TPP and tech

By Eric Crampton 09/10/2015 4


David Farrar summarises the great work NZ’s IT community did in ensuring that the TPP deal was reasonable on IP.

Sure, there are a few bits in there that are less than ideal – extending the duration of copyright on existing works is always absolutely nonsensical (as compared to extending it for new works, which is more debatable). But compared to the stuff that was giving me nightmares, this is pretty good.

Here’s MFAT’s IP summary. Key points for me:

  • The copyright extension won’t pull works out of the public domain but will delay new accessions to the public domain for works currently under the 50-year protection;
  • The government will not criminalise uses that are currently legitimate;
  • The government will maintain exemptions from TPM provisions for things not infringing or where there’s an existing exception: like breaking the region-code on a DVD; breaking TPM to reformat for the disabled; breaking TPM to reverse engineer things;
  • Current copyright exemption for temporary electronic copies is maintained (which could matter for some interpretations of geounblocking);
  • No major changes to ISP liability;
  • No changes to parallel importation.
And I’d elsewhere seen that NZ can maintain its position on software patents.
I’d commented on TPP briefly on Radio Live earlier in the week. Talkback callers were up in arms that NZ might lose some of its current protections against that foreigners might buy things here. I noted that while it would be desirable to be rid of the overseas investment restrictions, arrangements like that were explicitly carved out of the deal:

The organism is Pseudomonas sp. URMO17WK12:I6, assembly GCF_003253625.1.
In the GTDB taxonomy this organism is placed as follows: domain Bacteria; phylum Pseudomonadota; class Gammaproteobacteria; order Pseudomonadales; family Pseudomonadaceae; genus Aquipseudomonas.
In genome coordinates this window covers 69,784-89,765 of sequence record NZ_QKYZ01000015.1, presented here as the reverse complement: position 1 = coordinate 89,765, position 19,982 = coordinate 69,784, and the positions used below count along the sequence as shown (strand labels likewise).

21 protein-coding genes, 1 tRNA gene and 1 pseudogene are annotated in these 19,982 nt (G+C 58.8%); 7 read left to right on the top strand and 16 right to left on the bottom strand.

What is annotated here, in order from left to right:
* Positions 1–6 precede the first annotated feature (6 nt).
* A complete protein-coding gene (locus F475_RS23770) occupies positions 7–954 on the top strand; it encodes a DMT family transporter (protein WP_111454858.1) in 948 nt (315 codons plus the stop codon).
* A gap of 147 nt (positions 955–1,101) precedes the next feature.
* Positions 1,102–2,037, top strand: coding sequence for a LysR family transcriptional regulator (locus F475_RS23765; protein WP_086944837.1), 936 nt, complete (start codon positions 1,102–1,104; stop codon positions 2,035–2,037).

Existing regulations inconsistent with TPP obligations are carved out of the agreement. New Zealand will therefore continue to screen foreign purchases of sensitive land, including farmland, through the Overseas Investment Office and require that these meet a “benefit to New Zealand” test.

Labour seems mad that they’d be blocked from banning foreign purchasers from buying existing houses; hard to take seriously claims that they’d pull out of the TPP over it though. .


4 Responses to “TPP and tech”

  • Hi,
    I heard on national radio that geoblocking is likely to apply in NZ as a result of the TPP. Which is true?

    Its very hard to know what we have signed ourselves into with so much conflicting informaiton.

    Regards,

    Ingrid

    • I don’t know and I’m not sure that anybody outside of government knows properly right now. The draft IP chapter that was leaked suggests geounblocking could be in trouble but the MFAT summary suggests otherwise. And it’s always possible that the leaked version was a penultimate draft and some of the last-minute negotiated stuff hasn’t been written into the text but has been written into the government’s summary.

  • Either way, will be difficult to stop VPN use. Best way to enforce geoblocking is to take the HBO route – look at activity on users’ accounts – terminate if they are consistently logging in from overseas.

    • If folks VPN in, how would HBO know that they’re logging in from overseas? Thought HBO wanted the link to a current cable account as a way around that problem.